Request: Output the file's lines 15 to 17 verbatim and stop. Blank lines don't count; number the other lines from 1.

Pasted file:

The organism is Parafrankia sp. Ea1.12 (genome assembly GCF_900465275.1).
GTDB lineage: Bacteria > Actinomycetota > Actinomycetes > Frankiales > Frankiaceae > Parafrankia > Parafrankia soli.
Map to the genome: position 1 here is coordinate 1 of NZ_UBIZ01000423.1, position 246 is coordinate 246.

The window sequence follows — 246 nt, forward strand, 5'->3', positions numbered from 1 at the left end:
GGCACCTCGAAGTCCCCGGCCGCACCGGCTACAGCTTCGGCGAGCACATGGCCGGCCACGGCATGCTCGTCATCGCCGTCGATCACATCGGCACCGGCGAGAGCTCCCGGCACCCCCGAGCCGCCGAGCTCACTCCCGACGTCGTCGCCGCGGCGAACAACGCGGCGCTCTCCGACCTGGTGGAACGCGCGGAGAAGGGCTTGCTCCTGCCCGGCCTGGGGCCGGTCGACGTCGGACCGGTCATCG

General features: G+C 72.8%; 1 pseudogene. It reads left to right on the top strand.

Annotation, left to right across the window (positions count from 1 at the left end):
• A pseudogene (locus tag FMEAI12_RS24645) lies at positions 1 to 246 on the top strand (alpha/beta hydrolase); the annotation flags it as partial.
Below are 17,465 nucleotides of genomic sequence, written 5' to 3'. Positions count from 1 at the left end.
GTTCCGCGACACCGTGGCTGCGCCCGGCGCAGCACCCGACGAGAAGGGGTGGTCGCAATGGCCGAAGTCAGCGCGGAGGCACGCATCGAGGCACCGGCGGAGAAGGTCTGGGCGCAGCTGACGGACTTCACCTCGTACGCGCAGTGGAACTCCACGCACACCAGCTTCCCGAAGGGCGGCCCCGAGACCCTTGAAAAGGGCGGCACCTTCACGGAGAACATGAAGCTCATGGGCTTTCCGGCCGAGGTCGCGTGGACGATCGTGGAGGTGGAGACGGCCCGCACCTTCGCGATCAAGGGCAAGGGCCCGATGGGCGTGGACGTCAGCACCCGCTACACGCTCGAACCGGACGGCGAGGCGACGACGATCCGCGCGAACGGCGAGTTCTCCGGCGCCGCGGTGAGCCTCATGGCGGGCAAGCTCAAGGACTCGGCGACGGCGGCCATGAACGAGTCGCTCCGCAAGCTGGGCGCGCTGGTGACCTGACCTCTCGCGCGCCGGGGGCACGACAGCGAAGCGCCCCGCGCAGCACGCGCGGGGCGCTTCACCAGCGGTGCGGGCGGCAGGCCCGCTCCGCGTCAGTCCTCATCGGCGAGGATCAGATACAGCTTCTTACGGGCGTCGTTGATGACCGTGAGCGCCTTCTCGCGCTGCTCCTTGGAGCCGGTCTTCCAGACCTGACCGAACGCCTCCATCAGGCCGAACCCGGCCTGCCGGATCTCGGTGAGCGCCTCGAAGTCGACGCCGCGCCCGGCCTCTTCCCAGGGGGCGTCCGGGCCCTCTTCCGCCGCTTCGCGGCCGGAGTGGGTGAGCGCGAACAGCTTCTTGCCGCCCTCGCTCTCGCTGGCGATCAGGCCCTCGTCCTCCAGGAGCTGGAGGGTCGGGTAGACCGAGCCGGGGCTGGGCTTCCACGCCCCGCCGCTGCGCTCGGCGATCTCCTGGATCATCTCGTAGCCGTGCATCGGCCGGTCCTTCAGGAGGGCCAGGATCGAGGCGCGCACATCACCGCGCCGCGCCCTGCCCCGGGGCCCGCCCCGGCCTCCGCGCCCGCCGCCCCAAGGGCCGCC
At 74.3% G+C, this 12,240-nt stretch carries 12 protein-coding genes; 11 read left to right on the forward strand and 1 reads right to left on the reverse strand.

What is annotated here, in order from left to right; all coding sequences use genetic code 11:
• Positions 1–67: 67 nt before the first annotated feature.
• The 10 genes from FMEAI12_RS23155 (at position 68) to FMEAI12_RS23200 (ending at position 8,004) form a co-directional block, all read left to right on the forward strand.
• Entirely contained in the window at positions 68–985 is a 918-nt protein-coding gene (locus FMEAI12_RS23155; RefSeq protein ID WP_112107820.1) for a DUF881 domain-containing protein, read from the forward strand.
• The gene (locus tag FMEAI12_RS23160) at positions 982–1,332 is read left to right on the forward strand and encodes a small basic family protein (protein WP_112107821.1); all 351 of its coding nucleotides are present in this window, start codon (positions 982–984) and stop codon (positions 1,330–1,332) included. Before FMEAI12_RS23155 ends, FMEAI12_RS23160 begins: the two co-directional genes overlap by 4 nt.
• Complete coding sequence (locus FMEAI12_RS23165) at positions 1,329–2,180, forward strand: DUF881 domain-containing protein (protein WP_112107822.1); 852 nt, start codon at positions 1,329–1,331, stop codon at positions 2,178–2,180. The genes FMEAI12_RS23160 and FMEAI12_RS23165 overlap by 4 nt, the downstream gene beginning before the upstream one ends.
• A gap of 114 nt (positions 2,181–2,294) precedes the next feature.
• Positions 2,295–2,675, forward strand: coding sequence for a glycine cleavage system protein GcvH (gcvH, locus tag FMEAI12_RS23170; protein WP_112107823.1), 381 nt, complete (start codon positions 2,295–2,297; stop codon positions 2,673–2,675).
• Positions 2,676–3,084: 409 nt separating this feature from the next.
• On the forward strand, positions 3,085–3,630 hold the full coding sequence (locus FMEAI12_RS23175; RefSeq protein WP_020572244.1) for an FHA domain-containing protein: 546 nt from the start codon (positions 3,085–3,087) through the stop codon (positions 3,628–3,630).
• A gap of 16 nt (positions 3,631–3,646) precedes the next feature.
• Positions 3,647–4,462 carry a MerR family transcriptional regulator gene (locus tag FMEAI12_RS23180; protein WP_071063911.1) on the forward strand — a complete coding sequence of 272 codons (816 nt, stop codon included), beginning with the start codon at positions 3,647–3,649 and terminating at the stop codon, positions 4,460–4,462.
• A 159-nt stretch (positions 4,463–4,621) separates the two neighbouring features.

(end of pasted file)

• Entirely contained in the window at positions 68–985 is a 918-nt protein-coding gene (locus FMEAI12_RS23155; RefSeq protein ID WP_112107820.1) for a DUF881 domain-containing protein, read from the forward strand.
• The gene (locus tag FMEAI12_RS23160) at positions 982–1,332 is read left to right on the forward strand and encodes a small basic family protein (protein WP_112107821.1); all 351 of its coding nucleotides are present in this window, start codon (positions 982–984) and stop codon (positions 1,330–1,332) included. Before FMEAI12_RS23155 ends, FMEAI12_RS23160 begins: the two co-directional genes overlap by 4 nt.
• Complete coding sequence (locus FMEAI12_RS23165) at positions 1,329–2,180, forward strand: DUF881 domain-containing protein (protein WP_112107822.1); 852 nt, start codon at positions 1,329–1,331, stop codon at positions 2,178–2,180. The genes FMEAI12_RS23160 and FMEAI12_RS23165 overlap by 4 nt, the downstream gene beginning before the upstream one ends.